WASHINGTON — Six-time NBA most valuable player Kareem Abdul-Jabbar said professional athletes fear that joining the racial protest spearheaded by San Francisco 49ers quarterback Colin Kaepernick could potentially ruin their personal brands.
Abdul-Jabbar spoke Monday at the National Press Club, where he discussed the role of athletes and social justice along with his views on the racial divide in America.
Kaepernick started the movement among NFL players, after sitting during the national anthem in the preseason. The quarterback said his protest gives a voice to those who are oppressed and are not properly represented in the country. His message quickly permeated the NFL, spreading to players across the league, and eventually making its way to the NBA preseason.
The six-time NBA champion said he had the opportunity to speak with Kaepernick early in his protest “before he did something really crazy.” Abdul-Jabbar said he respects Kaepernick’s motivation to bring change and “make the country a better place.”
“(Kaepernick is) going to get there,” Abdul-Jabbar said “He’s going to do what he feels is necessary to get people to start thinking.”
The former Milwaukee and Los Angeles center said he is pleased with the movement of Kaepernick’s message throughout professional sports, and is expecting NBA players to carry on the protest as it begins its season later this month.
“At the ESPY awards LeBron, Dwyane Wade, Carmelo Anthony and Chris Paul all had something to say about the same issues that Colin Kaepernick is talking about and doing it in a way that invites discussion or reasonable conversation as opposed to making people angry,” Abdul-Jabbar said. “That’s what I want and I’m very happy to see that’s how it’s worked out.”
However, protesting on the national stage poses a risk for athletes and their brands, according to Abdul-Jabbar.
Denver Broncos linebacker Brandon Marshall lost two endorsements following his season-opening protest during the anthem. Both CenturyLink and Air Academy Credit Union said they could no longer maintain their partnerships with Marshall.
But Abdul-Jabbar said athletes should use Muhammed Ali as an example for their role in social justice.
“He was willing to sacrifice three of his primary years as the world heavyweight champion because of the fact that we were fighting an unjust and illegal war in Vietnam,” Abdul-Jabbar said. “He had to make a choice and he made the right choice. People didn’t agree with him at first but within a couple years both the American public and the Supreme Court agreed with him.”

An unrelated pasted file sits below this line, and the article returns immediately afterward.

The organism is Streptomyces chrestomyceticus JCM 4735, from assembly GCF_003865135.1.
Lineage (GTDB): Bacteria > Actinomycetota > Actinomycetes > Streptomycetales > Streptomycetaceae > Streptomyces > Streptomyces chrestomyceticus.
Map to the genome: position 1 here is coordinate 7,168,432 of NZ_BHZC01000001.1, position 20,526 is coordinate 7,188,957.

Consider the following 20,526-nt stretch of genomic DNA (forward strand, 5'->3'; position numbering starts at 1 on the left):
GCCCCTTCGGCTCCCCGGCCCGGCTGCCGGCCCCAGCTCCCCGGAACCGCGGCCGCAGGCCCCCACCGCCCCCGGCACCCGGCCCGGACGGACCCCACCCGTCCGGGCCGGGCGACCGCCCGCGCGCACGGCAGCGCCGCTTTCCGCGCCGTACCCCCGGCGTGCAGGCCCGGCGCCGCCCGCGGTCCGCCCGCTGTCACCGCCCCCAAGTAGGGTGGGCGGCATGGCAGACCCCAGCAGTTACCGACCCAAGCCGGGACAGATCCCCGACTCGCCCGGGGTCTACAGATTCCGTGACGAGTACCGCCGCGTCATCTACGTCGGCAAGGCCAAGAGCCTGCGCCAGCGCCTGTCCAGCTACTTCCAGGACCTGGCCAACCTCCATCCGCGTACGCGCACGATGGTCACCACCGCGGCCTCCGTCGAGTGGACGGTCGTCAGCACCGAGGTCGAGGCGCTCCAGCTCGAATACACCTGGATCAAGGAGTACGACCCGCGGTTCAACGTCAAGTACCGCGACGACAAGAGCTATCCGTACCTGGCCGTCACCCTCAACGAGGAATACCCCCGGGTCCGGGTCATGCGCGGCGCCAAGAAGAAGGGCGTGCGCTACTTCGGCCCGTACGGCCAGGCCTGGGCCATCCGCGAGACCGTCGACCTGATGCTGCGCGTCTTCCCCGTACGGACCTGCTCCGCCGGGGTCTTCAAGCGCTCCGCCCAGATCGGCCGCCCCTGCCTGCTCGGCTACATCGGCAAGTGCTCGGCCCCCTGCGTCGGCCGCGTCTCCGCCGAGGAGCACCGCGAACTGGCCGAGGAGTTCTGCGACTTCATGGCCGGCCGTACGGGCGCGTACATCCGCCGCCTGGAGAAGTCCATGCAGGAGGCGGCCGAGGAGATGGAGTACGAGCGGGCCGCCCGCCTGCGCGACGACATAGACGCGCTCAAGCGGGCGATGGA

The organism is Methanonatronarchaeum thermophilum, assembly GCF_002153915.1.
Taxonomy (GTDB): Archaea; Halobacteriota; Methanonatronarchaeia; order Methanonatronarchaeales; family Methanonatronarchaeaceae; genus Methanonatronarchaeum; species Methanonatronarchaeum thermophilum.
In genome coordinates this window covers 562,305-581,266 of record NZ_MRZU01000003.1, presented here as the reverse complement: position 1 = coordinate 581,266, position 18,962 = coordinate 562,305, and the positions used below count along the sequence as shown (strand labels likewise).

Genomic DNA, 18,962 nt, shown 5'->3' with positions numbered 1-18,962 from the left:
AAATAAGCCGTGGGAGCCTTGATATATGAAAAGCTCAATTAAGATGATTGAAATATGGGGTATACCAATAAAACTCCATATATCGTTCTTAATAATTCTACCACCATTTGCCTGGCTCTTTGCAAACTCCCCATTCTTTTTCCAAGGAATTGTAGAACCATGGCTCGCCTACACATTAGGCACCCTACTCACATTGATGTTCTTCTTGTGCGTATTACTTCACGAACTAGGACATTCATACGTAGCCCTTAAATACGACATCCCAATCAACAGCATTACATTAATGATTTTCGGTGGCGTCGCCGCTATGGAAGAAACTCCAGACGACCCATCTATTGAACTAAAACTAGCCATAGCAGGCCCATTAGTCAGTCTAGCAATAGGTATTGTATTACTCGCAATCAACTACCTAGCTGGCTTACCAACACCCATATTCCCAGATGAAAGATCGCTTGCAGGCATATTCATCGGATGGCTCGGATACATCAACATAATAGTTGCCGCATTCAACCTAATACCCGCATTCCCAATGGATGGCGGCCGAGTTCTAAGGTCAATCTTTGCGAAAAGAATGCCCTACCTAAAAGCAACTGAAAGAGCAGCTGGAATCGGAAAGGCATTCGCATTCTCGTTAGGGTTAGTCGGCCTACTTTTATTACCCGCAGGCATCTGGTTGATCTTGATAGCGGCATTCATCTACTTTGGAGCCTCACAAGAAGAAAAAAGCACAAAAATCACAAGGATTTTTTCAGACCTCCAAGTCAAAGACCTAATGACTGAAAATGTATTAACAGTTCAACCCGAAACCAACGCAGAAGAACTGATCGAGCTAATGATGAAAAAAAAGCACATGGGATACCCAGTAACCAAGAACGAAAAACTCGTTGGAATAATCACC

Abdul-Jabbar said Kaepernick’s protest has made professional athletes realize their significance as public figures.
“Athletes are starting to realize that their value and what they can achieve on the positive side is worth the risk,” Abdul-Jabbar said. “My good friend Michael Jordan has decided to commit, and he’s given some money to the NAACP legal defense fund and to some of the police organizations in North Carolina.”
But Abdul-Jabbar, who is 69, said he can’t speak for every athlete about what the right way to protest. “There’s no template that fits everyone,” he said.
Before an audience made up largely of Washington insiders, Abdul-Jabbar also expressed his views on several other contentious issues facing the nation.
- On the election:
Abdul-Jabbar refused to tell people whom to vote on Nov. 8, but he did encourage them to vote their conscience.
The superstar center condemned Donald Trump for his comments about women and minorities, calling the Republican nominee’s remarks “reprehensible.”
“What he has to say about Muslims and people coming into the country as immigrants — he mentions Mexicans — but some of the things he has to say are just reprehensible and have really coarsened the dialogue here in our country,” Abdul-Jabbar said.
Abdul-Jabbar also called out Trump for the recent sexual assault allegations surrounding the candidate. The NBA Hall of Famer said he finds it odd that Trump for years bragged about his exploits with women “but now when these women materialize…he’s calling them liars.”
- Abdul-Jabbar on Stop-and-Frisk:
During the first presidential debate, Trump said local police need to institute the stop-and-frisk policy to reduce violence in the country.
Abdul-Jabbar said stop-and-frisk policy is wrong and is a “nuisance” for minorities.
“Those really have only served the purpose of making the lives of people of minority communities miserable because these people are stopped dozen of times for no other reason than they live in a high-crime community,” Abdul-Jabbar said. “Police have made it easier on themselves just to stop anybody for no good reason.”
- Abdul-Jabbar on Police Brutality:
Racial tensions have spiked because of the increase of police brutality, he said. Recent deaths to Tamir Rice in Cleveland, Eric Garner in New York City and Alton Sterling in Baton Rouge, among others, have sparked a conversation about how to bridge the racial divide and restructure the police forces.
Abdul-Jabbar said “police officials need to think about a different way to train their officers so they don’t overreact to such innocent circumstances.”
“We want to eventually get to the police officers knowing the people of the communities they police and understand that they’re people — they’re not statistics …that have problems just like any other group of people.”
Published in conjunction with Vice Sports.